Most people in the UK are aware that if they harm an intruder while trying to protect themselves or their homes, there is a chance they could end up being the one in prison. But Justice Secretary Ken Clarke has recently confirmed that householders who use “reasonable force” against burglars will not face criminal charges.
Just last week, a householder was arrested on suspicion of murder after stabbing a burglar in Salford, Greater Manchester.
But on 29 June, Mr Clarke said: “If an old lady finds she has got an 18-year-old burgling her house and she picks up a kitchen knife and sticks it in him, she has not committed a criminal offence and we will make that clear.”
However, it would become a criminal offence if a householder then pursued the intruder and attacked or shot them as they made their escape.
Mr Clarke said that the defence of using reasonable force already exists, but the government is simply clarifying the law.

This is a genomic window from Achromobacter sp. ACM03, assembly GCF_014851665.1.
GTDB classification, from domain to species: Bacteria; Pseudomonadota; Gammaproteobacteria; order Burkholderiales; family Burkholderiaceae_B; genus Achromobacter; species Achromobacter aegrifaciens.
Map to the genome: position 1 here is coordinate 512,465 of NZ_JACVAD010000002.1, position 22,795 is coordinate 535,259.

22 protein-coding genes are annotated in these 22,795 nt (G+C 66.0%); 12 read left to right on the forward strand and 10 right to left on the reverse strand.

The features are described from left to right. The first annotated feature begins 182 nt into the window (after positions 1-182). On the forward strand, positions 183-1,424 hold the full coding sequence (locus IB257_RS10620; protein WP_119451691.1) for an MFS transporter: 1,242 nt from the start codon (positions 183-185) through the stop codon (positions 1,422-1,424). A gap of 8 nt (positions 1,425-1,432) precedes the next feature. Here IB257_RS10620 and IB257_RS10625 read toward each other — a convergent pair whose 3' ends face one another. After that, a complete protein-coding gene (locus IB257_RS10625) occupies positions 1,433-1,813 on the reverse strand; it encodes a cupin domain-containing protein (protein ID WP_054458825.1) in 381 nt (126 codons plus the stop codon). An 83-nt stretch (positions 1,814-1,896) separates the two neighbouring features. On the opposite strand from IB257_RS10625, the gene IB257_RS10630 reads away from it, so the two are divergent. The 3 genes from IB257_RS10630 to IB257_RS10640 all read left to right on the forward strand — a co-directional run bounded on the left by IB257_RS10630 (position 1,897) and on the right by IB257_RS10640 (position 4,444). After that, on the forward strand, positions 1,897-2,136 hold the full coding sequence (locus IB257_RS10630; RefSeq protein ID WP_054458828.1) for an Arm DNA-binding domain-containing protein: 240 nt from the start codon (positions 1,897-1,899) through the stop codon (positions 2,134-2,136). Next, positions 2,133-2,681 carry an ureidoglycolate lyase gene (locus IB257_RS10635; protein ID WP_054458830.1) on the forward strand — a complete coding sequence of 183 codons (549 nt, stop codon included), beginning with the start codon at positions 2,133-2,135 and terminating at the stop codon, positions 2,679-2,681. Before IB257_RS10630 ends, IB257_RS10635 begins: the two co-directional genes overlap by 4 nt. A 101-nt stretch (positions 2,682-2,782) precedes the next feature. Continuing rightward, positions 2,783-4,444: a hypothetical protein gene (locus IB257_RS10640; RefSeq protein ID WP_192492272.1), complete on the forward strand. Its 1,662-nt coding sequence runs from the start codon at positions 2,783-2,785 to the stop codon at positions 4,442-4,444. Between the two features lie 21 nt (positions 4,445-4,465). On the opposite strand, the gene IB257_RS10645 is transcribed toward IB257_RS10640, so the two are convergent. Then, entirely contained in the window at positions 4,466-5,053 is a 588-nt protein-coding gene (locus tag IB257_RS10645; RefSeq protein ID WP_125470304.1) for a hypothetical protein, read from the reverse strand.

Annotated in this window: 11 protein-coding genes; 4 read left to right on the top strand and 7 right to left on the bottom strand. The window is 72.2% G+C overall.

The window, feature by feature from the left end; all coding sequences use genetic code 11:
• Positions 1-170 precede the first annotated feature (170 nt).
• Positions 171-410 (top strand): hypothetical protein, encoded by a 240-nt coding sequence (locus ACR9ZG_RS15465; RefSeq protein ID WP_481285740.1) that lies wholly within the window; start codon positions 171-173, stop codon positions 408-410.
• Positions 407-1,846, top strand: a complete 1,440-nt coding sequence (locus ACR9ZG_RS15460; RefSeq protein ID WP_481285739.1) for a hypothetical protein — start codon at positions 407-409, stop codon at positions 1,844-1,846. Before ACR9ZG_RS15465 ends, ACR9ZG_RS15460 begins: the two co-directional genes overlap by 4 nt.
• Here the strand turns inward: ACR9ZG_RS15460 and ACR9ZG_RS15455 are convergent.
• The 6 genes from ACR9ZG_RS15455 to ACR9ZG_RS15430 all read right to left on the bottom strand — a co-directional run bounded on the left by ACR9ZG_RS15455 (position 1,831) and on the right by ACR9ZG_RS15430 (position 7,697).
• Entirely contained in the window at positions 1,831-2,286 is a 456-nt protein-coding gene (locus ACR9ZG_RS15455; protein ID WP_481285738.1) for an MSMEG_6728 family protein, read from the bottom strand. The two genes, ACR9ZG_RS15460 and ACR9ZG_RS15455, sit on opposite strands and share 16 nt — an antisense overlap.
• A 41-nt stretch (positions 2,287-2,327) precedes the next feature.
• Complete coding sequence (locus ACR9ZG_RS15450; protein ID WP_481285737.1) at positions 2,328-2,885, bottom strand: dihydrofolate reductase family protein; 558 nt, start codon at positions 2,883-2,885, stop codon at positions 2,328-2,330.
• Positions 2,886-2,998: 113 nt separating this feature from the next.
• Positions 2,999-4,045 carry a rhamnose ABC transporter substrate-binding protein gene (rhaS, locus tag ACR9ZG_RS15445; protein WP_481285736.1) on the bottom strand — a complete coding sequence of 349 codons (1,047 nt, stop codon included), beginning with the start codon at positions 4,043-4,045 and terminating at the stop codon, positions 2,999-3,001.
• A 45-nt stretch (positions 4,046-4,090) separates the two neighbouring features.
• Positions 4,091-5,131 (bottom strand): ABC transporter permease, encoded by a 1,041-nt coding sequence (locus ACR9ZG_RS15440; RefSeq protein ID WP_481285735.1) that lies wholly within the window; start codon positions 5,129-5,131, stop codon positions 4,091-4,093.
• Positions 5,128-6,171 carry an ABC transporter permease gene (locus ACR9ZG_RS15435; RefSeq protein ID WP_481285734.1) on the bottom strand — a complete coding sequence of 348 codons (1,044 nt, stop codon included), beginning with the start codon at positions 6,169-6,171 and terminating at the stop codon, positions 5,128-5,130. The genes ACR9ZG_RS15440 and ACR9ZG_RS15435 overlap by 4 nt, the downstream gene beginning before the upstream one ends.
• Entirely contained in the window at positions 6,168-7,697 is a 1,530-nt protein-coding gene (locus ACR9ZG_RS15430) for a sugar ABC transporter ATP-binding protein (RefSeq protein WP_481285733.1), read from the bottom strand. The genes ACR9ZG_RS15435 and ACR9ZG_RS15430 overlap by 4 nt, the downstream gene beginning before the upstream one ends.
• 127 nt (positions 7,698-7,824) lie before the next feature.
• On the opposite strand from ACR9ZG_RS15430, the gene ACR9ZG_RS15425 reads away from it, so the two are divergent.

He said: “Given that doubts are expressed, we are going to clarify that. It is quite obvious that people are entitled to use whatever force is necessary to protect themselves and their homes.
“What they are not entitled to do is go running down the road chasing them or shooting them in the back when they are running away or to get their friends together and go and beat them up.
“We all know what we mean when we say a person has an absolute right to defend themselves and their home and reasonable force. Nobody should prosecute and nobody should ever convict anybody who takes these steps. It will be much clearer when we have set it out in this act of Parliament.”
A spokesman for David Cameron said that the Prime Minister was “very pleased” with Mr Clarke’s comments.
However, it is not yet clear whether the government will use new legislation to clarify the point of law.
The spokesman said: “The method by which we achieve it does not really matter; the important thing is that we achieve that clarification.”
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